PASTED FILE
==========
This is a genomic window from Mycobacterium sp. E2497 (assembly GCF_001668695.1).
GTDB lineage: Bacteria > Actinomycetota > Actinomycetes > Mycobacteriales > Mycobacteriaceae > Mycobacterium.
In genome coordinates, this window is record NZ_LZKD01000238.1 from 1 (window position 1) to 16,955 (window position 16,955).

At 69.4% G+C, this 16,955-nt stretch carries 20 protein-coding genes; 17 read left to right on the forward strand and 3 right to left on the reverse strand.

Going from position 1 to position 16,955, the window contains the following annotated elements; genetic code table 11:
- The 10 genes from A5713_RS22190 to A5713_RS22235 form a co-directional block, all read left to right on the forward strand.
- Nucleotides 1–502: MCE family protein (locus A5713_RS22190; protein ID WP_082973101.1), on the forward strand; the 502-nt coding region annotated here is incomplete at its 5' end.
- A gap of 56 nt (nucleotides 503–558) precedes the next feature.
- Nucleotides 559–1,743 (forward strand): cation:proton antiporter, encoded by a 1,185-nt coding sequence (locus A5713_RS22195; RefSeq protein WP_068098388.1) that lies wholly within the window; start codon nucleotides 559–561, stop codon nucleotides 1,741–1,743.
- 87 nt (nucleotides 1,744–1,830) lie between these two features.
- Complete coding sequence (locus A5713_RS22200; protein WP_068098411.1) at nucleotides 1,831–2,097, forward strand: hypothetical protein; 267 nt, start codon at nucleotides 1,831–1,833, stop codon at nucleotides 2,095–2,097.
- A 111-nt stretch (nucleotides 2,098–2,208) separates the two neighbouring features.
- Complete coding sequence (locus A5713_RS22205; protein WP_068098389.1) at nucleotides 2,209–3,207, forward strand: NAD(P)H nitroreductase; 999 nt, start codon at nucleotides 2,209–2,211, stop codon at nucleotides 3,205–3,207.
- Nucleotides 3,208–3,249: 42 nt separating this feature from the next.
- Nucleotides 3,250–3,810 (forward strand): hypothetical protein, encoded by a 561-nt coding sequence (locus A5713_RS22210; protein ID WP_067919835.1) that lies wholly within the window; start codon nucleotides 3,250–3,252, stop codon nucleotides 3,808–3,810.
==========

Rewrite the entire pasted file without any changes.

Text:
This is a genomic window from Mycobacterium sp. E2497 (assembly GCF_001668695.1).
GTDB lineage: Bacteria > Actinomycetota > Actinomycetes > Mycobacteriales > Mycobacteriaceae > Mycobacterium.
In genome coordinates, this window is record NZ_LZKD01000238.1 from 1 (window position 1) to 16,955 (window position 16,955).

At 69.4% G+C, this 16,955-nt stretch carries 20 protein-coding genes; 17 read left to right on the forward strand and 3 right to left on the reverse strand.

Going from position 1 to position 16,955, the window contains the following annotated elements; genetic code table 11:
- The 10 genes from A5713_RS22190 to A5713_RS22235 form a co-directional block, all read left to right on the forward strand.
- Nucleotides 1–502: MCE family protein (locus A5713_RS22190; protein ID WP_082973101.1), on the forward strand; the 502-nt coding region annotated here is incomplete at its 5' end.
- A gap of 56 nt (nucleotides 503–558) precedes the next feature.
- Nucleotides 559–1,743 (forward strand): cation:proton antiporter, encoded by a 1,185-nt coding sequence (locus A5713_RS22195; RefSeq protein WP_068098388.1) that lies wholly within the window; start codon nucleotides 559–561, stop codon nucleotides 1,741–1,743.
- 87 nt (nucleotides 1,744–1,830) lie between these two features.
- Complete coding sequence (locus A5713_RS22200; protein WP_068098411.1) at nucleotides 1,831–2,097, forward strand: hypothetical protein; 267 nt, start codon at nucleotides 1,831–1,833, stop codon at nucleotides 2,095–2,097.
- A 111-nt stretch (nucleotides 2,098–2,208) separates the two neighbouring features.
- Complete coding sequence (locus A5713_RS22205; protein WP_068098389.1) at nucleotides 2,209–3,207, forward strand: NAD(P)H nitroreductase; 999 nt, start codon at nucleotides 2,209–2,211, stop codon at nucleotides 3,205–3,207.
- Nucleotides 3,208–3,249: 42 nt separating this feature from the next.
- Nucleotides 3,250–3,810 (forward strand): hypothetical protein, encoded by a 561-nt coding sequence (locus A5713_RS22210; protein ID WP_067919835.1) that lies wholly within the window; start codon nucleotides 3,250–3,252, stop codon nucleotides 3,808–3,810.